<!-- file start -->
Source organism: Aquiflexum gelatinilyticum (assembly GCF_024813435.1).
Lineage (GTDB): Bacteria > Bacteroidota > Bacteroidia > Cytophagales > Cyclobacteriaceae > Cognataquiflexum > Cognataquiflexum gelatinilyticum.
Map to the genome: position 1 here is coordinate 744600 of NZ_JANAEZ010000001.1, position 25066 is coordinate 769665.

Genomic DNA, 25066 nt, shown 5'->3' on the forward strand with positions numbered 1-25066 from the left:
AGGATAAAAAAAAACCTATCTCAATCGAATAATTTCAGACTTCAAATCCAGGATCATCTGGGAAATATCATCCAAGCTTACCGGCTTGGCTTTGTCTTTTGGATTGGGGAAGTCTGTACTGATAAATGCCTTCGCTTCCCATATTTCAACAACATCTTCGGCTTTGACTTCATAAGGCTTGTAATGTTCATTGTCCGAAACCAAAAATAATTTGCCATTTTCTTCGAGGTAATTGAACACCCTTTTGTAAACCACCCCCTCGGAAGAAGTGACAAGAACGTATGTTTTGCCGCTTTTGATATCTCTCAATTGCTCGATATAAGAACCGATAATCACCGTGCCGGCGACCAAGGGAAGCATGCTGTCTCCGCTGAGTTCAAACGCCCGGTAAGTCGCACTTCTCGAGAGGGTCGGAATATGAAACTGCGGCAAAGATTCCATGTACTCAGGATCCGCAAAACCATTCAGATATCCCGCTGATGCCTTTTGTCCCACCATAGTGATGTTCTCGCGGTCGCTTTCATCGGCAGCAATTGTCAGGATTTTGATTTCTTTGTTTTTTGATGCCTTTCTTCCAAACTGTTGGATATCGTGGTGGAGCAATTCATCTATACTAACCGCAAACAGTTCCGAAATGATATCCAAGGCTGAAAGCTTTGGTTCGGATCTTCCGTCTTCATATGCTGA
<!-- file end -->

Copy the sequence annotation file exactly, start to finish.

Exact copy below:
Source organism: Aquiflexum gelatinilyticum (assembly GCF_024813435.1).
Lineage (GTDB): Bacteria > Bacteroidota > Bacteroidia > Cytophagales > Cyclobacteriaceae > Cognataquiflexum > Cognataquiflexum gelatinilyticum.
Map to the genome: position 1 here is coordinate 744600 of NZ_JANAEZ010000001.1, position 25066 is coordinate 769665.

Genomic DNA, 25066 nt, shown 5'->3' on the forward strand with positions numbered 1-25066 from the left:
AGGATAAAAAAAAACCTATCTCAATCGAATAATTTCAGACTTCAAATCCAGGATCATCTGGGAAATATCATCCAAGCTTACCGGCTTGGCTTTGTCTTTTGGATTGGGGAAGTCTGTACTGATAAATGCCTTCGCTTCCCATATTTCAACAACATCTTCGGCTTTGACTTCATAAGGCTTGTAATGTTCATTGTCCGAAACCAAAAATAATTTGCCATTTTCTTCGAGGTAATTGAACACCCTTTTGTAAACCACCCCCTCGGAAGAAGTGACAAGAACGTATGTTTTGCCGCTTTTGATATCTCTCAATTGCTCGATATAAGAACCGATAATCACCGTGCCGGCGACCAAGGGAAGCATGCTGTCTCCGCTGAGTTCAAACGCCCGGTAAGTCGCACTTCTCGAGAGGGTCGGAATATGAAACTGCGGCAAAGATTCCATGTACTCAGGATCCGCAAAACCATTCAGATATCCCGCTGATGCCTTTTGTCCCACCATAGTGATGTTCTCGCGGTCGCTTTCATCGGCAGCAATTGTCAGGATTTTGATTTCTTTGTTTTTTGATGCCTTTCTTCCAAACTGTTGGATATCGTGGTGGAGCAATTCATCTATACTAACCGCAAACAGTTCCGAAATGATATCCAAGGCTGAAAGCTTTGGTTCGGATCTTCCGTCTTCATATGCTGA